Red Sanyo 18650 Cells Getting Hot While Charging

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May 13, 2017
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My whole pack is made from them, before i found this site.

They are not 4.2v cells they are 4 or 4.1

I charge to 4.0 and have had 0 problems.
 

stefan1025

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1958 greyhound said:
My whole pack is made from them, before i found this site.

They are not 4.2v cells they are 4 or 4.1

I charge to 4.0 and have had 0 problems.

What is the source of this information? The datasheet claims 4.2V....
 

DarkRaven

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bogptrsn said:
DarkRaven said:
I never had any cells that got warm, let alone hot, during charging, if charged at max 1A. That means no noticeable heat when touching and hardly any measurable temperature difference in relation to the environmental temperature.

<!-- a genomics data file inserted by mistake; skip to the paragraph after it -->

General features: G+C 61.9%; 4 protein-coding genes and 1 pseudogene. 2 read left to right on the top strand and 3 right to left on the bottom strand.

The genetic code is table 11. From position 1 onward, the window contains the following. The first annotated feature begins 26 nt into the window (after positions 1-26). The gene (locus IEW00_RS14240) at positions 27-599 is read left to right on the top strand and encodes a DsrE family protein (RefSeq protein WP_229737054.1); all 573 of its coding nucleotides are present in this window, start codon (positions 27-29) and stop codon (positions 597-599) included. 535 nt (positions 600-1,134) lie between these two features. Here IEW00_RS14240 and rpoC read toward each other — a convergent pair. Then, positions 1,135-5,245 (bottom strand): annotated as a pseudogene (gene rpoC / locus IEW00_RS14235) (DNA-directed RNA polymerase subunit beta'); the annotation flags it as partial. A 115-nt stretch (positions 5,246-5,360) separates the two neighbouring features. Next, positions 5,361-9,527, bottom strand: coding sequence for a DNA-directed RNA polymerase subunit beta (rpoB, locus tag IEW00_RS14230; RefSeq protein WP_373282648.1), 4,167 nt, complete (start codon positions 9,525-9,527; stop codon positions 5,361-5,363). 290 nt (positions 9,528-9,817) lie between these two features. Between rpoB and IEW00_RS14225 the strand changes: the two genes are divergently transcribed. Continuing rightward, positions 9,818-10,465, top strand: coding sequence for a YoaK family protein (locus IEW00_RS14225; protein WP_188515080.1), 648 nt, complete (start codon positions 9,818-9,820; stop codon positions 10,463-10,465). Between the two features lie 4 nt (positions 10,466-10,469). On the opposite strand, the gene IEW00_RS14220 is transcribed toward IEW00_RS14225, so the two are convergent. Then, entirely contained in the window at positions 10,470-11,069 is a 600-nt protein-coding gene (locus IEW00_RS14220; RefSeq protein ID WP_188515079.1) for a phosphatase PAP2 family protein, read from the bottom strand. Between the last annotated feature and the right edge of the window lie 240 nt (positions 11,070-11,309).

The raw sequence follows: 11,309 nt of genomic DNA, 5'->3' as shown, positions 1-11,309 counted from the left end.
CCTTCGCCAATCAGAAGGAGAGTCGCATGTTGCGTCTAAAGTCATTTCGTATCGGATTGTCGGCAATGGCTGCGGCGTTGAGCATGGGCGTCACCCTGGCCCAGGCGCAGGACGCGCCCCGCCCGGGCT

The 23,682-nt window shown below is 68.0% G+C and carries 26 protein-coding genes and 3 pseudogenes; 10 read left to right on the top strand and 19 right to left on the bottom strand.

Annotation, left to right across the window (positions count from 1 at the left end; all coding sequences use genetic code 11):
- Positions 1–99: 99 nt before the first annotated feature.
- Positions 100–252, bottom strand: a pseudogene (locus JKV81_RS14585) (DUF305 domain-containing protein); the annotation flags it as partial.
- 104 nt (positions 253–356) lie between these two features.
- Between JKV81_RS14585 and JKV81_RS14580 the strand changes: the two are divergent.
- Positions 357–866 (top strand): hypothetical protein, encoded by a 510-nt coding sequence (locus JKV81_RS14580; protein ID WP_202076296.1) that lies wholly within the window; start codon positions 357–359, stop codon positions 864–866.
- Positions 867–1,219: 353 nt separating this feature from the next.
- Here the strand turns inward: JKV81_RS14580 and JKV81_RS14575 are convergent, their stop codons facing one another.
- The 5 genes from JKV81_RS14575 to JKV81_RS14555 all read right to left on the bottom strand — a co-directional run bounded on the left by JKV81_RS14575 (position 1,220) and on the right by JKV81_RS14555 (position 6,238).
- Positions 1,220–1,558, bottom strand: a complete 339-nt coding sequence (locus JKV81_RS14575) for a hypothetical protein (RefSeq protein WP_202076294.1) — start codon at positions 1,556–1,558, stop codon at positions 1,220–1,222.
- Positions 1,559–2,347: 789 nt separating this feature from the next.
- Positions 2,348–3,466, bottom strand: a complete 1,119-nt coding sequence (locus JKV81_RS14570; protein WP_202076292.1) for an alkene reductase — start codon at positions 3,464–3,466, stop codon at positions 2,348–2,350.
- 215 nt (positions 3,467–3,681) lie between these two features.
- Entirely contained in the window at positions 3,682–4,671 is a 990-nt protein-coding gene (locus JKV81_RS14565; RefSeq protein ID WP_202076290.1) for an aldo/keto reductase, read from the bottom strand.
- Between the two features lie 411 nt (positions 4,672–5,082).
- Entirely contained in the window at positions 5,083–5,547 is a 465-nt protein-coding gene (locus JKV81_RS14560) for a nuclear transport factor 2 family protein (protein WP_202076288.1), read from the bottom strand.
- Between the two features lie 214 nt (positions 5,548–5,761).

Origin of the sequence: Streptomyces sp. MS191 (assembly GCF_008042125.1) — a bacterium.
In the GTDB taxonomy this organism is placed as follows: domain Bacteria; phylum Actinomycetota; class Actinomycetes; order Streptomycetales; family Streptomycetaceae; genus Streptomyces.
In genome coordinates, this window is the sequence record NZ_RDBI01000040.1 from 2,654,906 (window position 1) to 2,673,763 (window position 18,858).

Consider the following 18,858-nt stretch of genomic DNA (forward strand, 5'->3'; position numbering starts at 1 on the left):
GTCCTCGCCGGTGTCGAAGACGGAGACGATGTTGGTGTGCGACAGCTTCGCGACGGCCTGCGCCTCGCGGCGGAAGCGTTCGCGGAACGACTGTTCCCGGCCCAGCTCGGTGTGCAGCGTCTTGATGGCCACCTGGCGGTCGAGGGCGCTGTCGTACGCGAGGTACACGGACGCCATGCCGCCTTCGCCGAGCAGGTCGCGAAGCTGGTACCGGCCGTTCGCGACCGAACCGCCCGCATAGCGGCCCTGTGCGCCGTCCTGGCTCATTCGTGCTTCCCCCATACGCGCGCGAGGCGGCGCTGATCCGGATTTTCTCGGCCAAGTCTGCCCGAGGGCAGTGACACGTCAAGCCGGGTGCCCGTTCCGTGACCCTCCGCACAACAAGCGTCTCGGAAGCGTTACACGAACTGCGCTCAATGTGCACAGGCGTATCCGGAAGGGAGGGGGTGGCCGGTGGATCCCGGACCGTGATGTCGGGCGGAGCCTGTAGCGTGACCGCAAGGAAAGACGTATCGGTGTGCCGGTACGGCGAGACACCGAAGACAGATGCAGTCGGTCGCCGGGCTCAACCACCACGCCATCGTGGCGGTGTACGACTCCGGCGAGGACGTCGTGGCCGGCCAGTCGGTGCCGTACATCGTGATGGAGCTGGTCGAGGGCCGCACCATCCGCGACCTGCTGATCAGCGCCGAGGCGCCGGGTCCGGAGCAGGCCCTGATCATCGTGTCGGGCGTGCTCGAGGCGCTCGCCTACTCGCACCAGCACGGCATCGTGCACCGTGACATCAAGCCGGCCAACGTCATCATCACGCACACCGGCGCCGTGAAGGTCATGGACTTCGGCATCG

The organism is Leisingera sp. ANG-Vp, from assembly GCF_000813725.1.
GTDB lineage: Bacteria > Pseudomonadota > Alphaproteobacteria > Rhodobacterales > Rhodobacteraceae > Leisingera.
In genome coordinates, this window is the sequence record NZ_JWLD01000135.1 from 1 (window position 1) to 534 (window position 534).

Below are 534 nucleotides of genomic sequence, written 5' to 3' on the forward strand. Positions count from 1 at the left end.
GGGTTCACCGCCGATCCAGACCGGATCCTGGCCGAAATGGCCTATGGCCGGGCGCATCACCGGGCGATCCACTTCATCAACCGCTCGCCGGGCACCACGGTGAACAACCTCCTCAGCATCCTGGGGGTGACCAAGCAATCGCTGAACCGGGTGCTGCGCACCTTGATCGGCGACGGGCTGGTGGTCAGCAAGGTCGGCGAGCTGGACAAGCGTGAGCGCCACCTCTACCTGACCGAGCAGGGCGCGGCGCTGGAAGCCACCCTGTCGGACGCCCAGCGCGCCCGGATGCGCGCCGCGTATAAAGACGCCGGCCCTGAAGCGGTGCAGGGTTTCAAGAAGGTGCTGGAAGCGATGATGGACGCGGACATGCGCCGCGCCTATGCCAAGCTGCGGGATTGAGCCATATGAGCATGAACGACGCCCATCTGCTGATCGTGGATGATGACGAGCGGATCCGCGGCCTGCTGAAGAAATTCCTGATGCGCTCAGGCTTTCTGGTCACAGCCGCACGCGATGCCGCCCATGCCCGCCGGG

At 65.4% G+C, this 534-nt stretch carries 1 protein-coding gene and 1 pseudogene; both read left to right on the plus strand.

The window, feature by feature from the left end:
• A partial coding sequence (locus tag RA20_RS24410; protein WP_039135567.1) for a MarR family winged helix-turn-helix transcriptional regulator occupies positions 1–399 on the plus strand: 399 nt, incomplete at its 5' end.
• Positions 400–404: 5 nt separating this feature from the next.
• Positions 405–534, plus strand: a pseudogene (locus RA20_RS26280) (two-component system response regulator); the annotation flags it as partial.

Is this still true for you?

Not sure what the context was back then. I think this was about charging procedures under normal circumstances. I've had the usual suspects from Sanyo that got hot, like everyone else.

1958 greyhound said:
My whole pack is made from them, before i found this site.

They are not 4.2v cells they are 4 or 4.1

I charge to 4.0 and have had 0 problems.

They are 4.2V cells according to Sanyo and quite a few will still do 4.2V. New ones will also all do 4.2V. It's just the used ones developing problems over time. Maybe due to exposure to heat, long term storage and so on.
 

stefan1025

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DarkRaven said: